Conditional probability of an event is calculated applying the necessary changes to the sample space, when it is known another dependent event has already occurred.

Consider two dependent events that can occur together like the incidences of High blood pressure and diabetes. Suppose it is known that a person is diabetic, and we want to know the probability of the person suffering from High blood pressure as well. The probability in this case is called the conditional probability of the incidence of high blood pressure when the diabetes is already detected.Let us see how the conditional probability is calculated, the rules associated with it and solve few practice problems as well.

The conditional probability of an event B with reference to another event A is the probability
that event B occurs after event A has already occurred.
The notation for conditional probability P(B | A) is read as the probability of the event B given that the event A has already occurred.When it is given that the event A has already occurred, the sample space for computing the conditional probability is restricted to A.
The conditional probability of an event B, given that event A has occurred is given by
P(B | A) = $\frac{P(A \cap B)}{P(A)}$

Based on the above rule the multiplication rule for two dependent events can be given as follows:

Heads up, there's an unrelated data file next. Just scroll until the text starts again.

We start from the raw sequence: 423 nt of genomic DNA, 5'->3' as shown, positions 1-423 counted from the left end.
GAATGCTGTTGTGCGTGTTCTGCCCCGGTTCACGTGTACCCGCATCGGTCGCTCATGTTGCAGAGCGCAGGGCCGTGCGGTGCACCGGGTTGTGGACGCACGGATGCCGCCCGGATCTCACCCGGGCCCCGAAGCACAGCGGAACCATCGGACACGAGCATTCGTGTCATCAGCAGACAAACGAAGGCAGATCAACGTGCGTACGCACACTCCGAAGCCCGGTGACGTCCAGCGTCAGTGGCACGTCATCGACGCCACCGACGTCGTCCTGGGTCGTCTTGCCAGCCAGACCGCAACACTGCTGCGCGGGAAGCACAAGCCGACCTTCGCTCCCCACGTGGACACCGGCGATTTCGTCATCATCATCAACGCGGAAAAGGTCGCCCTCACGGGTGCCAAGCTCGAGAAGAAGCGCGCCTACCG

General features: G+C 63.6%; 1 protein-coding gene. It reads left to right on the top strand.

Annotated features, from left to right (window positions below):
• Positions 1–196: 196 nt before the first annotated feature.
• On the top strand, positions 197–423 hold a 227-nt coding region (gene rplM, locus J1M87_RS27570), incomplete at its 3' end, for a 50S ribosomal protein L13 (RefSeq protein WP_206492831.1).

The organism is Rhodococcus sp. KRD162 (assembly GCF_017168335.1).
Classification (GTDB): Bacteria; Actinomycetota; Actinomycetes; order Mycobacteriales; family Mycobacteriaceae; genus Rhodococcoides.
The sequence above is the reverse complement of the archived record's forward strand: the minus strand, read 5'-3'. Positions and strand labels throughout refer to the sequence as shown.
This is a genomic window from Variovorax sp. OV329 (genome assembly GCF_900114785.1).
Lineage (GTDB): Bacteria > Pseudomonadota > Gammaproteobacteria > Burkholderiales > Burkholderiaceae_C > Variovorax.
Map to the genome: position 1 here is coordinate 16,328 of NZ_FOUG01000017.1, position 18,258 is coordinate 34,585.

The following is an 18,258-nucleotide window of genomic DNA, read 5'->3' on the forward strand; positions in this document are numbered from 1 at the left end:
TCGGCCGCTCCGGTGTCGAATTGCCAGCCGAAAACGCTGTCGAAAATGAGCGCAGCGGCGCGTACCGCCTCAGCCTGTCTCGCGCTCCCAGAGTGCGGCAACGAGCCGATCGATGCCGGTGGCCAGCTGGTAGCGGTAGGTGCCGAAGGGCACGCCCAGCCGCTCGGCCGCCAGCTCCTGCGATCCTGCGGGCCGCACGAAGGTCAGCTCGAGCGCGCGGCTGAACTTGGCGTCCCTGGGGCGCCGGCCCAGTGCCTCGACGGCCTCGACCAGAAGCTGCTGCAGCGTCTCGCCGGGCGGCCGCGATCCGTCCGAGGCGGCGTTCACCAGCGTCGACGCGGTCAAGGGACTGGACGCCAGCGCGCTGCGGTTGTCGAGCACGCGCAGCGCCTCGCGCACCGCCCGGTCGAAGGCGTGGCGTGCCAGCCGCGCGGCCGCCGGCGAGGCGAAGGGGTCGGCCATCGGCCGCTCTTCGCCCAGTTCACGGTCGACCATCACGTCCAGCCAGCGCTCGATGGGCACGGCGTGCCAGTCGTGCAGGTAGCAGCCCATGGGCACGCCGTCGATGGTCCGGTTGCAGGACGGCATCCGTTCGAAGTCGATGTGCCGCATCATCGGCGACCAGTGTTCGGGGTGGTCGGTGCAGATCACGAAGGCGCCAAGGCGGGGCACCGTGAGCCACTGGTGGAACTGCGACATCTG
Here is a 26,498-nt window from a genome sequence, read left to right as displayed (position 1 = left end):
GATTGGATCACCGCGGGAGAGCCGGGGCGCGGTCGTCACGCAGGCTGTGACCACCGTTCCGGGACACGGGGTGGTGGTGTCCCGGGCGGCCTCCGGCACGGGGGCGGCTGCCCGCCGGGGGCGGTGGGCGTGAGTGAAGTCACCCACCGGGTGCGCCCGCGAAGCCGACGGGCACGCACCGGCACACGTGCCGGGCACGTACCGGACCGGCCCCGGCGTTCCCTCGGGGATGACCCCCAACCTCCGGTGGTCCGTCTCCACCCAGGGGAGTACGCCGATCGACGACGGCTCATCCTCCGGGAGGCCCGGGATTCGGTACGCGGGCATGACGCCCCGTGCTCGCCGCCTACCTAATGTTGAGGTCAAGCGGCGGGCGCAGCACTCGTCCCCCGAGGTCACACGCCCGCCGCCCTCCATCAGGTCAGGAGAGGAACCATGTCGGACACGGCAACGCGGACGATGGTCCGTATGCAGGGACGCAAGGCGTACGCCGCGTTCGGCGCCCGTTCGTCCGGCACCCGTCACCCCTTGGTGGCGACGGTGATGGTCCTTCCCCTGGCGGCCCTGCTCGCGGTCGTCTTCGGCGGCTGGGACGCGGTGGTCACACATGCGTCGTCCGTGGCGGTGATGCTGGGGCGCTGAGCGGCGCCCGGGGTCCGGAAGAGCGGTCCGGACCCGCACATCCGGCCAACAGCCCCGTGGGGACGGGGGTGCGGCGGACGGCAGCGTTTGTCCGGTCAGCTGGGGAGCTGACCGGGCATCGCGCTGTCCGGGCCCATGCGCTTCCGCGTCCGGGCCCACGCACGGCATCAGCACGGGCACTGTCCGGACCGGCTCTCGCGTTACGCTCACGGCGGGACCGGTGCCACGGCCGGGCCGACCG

When two events A and B are dependent the probability of both occurring is
P(A \cap B) = P(A) . P(B | A)
or
P(A \cap B) = P(B) . P(A | B).
Let A and B be two dependent events.
By theoretical definition of Probability
Probability of an event E = $\frac{n(E)}{n(S)}$
If it is given the event A has already occurred, the sample space for computing P(B | A) is restricted to the event A.

Thus we need to consider only the outcomes of the event A ∩ B as other elements in B will not contribute to this chance of occurrence. Thus, by the definition of Probability
P(B | A) = $\frac{n(A\cap B)}{n(A)}$

= $\frac{\frac{n(A\cap B)}{n(S)}}{\frac{n(A)}{n(S)}}$ Divide both the numerator and denominator by n(S).

= $\frac{P(A \cap B)}{P(A)}$.
Rewriting the above formula, the multiplication rule for two dependent events is
P(A $\cap$ B) = P(A) . P(B | A)

When the events A and B are independent, then P(B | A) = P(B) and P(A | B) = P(A).
Conditional Probabilities are often calculated using data given in table format. The table form makes it easy to identify number of elements common to both the events in question.

Solved Example

Question: Three hypothetical computer chip companies manufacture a particular kind of chip that is used in Mobile Phones. The following table details on functioning and defective chips produced during the course of manufacturing cycle by the three companies.

Company
     Number of
functioning chips

    Number of
defective chips

 Total 
      A           570
         30
  600
      B
          385
         15
  400
      C
          480
         20
  500
   Total         1435
         65
 1500

a. If a chip is selected at random, what is the probability the chip is defective.